For the former New York senator, "Suffs" was a no-brainer: “I said to myself, ‘This is such an important story and I want to help in any way I can,’” Clinton says. Since last summer, she has been offering feedback on new compositions and dialogue and has attended multiple rehearsals and preview performances.

“It feels like she’s one of us,” James says. “She comes with Secret Service, obviously, but she’s so thoughtful and takes a moment to talk to all of us.”

Clinton intends to wear white – a hue of the suffrage movement – to the show’s opening night. (“It’s a way to honor the ancestors and encourage younger people to continue the fight,” she adds.) For her, it’s still “surreal” to have her own Playbill bio, which cheekily observes that she’s a “popular-vote winning-presidential candidate.” (“I thought it was an appropriate add-on for the play we’re producing,” she says with a chuckle.)

She’s proud to co-produce “Suffs” alongside Malala Yousafzai, a Pakistani activist for women’s rights and education. “It’s a reminder that this might be an American story, but in many ways, it’s a universal one,” Clinton says.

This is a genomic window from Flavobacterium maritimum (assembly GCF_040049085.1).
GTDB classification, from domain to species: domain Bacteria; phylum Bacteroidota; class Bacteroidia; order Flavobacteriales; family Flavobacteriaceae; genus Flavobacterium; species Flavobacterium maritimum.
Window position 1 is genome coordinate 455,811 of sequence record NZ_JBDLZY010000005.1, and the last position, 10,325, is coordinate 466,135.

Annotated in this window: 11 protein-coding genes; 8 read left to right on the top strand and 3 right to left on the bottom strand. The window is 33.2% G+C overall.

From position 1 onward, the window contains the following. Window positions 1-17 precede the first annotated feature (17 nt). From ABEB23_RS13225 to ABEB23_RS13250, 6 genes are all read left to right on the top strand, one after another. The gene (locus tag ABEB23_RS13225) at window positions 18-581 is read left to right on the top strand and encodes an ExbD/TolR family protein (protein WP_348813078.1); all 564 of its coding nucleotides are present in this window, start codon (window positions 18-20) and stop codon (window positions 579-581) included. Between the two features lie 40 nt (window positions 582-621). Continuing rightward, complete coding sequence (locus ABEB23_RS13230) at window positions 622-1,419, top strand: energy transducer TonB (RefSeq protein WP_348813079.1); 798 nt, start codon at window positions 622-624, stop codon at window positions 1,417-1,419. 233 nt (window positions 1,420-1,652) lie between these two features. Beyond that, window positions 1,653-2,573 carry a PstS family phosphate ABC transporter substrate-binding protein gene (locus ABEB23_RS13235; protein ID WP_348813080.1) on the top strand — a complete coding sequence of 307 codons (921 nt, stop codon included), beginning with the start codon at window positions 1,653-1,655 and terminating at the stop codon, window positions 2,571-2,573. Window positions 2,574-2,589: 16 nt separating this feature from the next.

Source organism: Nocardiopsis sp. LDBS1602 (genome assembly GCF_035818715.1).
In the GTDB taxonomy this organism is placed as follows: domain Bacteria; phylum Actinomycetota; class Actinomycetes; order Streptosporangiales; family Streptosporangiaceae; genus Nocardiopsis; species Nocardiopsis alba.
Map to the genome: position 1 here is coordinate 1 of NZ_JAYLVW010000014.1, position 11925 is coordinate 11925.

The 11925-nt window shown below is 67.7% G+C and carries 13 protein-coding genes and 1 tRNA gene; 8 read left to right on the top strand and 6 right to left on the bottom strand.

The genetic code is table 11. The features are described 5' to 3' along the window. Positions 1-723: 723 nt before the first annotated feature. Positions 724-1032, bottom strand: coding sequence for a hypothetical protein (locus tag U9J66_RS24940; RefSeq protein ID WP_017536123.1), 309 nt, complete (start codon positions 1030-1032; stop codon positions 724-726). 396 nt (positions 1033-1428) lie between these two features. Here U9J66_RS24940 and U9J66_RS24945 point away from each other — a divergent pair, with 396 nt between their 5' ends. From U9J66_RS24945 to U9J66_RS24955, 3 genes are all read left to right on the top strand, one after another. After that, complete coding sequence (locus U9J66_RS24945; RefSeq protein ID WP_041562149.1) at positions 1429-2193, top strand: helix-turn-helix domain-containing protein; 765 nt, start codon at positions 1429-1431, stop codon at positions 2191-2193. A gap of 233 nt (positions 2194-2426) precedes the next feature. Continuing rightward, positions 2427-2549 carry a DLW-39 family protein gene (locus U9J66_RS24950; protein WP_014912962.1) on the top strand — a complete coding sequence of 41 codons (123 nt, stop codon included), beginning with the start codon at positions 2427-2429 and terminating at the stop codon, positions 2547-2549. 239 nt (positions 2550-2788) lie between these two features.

And more than anything, she hopes that theatergoers will be galvanized to get out and vote in this contentious election year.

“When you see this show, you look at how long and hard women fought to get the right to vote,” Clinton says. “Today, we have people who take their vote for granted or don't thin it makes a difference. I can surely assure you that every vote does count because I've been winning and losing elections in the course of my life.

"I can't think of a more important message for people to hear this year when we have such a consequential presidential election coming up in November."